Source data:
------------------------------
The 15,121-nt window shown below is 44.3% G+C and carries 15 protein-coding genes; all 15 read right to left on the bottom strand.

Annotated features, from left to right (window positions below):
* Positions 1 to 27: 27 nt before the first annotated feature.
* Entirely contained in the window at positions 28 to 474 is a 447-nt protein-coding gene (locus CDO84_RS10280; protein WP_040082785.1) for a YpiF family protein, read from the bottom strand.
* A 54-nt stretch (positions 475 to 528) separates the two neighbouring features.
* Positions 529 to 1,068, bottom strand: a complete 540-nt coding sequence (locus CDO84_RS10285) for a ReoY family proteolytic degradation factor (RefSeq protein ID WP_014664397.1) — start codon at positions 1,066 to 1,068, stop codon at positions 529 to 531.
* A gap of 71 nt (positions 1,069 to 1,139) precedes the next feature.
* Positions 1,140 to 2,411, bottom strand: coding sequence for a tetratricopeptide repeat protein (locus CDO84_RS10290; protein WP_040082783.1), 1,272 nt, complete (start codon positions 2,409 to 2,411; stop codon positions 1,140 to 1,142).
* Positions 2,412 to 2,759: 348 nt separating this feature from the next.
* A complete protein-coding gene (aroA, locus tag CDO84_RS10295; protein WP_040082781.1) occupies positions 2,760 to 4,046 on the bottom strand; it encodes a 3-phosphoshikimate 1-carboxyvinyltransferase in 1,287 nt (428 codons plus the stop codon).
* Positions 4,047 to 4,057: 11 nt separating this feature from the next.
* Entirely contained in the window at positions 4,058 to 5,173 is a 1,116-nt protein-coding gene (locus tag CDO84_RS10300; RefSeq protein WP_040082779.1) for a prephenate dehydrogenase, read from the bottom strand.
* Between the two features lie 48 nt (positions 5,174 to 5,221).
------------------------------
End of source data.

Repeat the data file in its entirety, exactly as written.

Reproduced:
The 15,121-nt window shown below is 44.3% G+C and carries 15 protein-coding genes; all 15 read right to left on the bottom strand.

Annotated features, from left to right (window positions below):
* Positions 1 to 27: 27 nt before the first annotated feature.
* Entirely contained in the window at positions 28 to 474 is a 447-nt protein-coding gene (locus CDO84_RS10280; protein WP_040082785.1) for a YpiF family protein, read from the bottom strand.
* A 54-nt stretch (positions 475 to 528) separates the two neighbouring features.
* Positions 529 to 1,068, bottom strand: a complete 540-nt coding sequence (locus CDO84_RS10285) for a ReoY family proteolytic degradation factor (RefSeq protein ID WP_014664397.1) — start codon at positions 1,066 to 1,068, stop codon at positions 529 to 531.
* A gap of 71 nt (positions 1,069 to 1,139) precedes the next feature.
* Positions 1,140 to 2,411, bottom strand: coding sequence for a tetratricopeptide repeat protein (locus CDO84_RS10290; protein WP_040082783.1), 1,272 nt, complete (start codon positions 2,409 to 2,411; stop codon positions 1,140 to 1,142).
* Positions 2,412 to 2,759: 348 nt separating this feature from the next.
* A complete protein-coding gene (aroA, locus tag CDO84_RS10295; protein WP_040082781.1) occupies positions 2,760 to 4,046 on the bottom strand; it encodes a 3-phosphoshikimate 1-carboxyvinyltransferase in 1,287 nt (428 codons plus the stop codon).
* Positions 4,047 to 4,057: 11 nt separating this feature from the next.
* Entirely contained in the window at positions 4,058 to 5,173 is a 1,116-nt protein-coding gene (locus tag CDO84_RS10300; RefSeq protein WP_040082779.1) for a prephenate dehydrogenase, read from the bottom strand.
* Between the two features lie 48 nt (positions 5,174 to 5,221).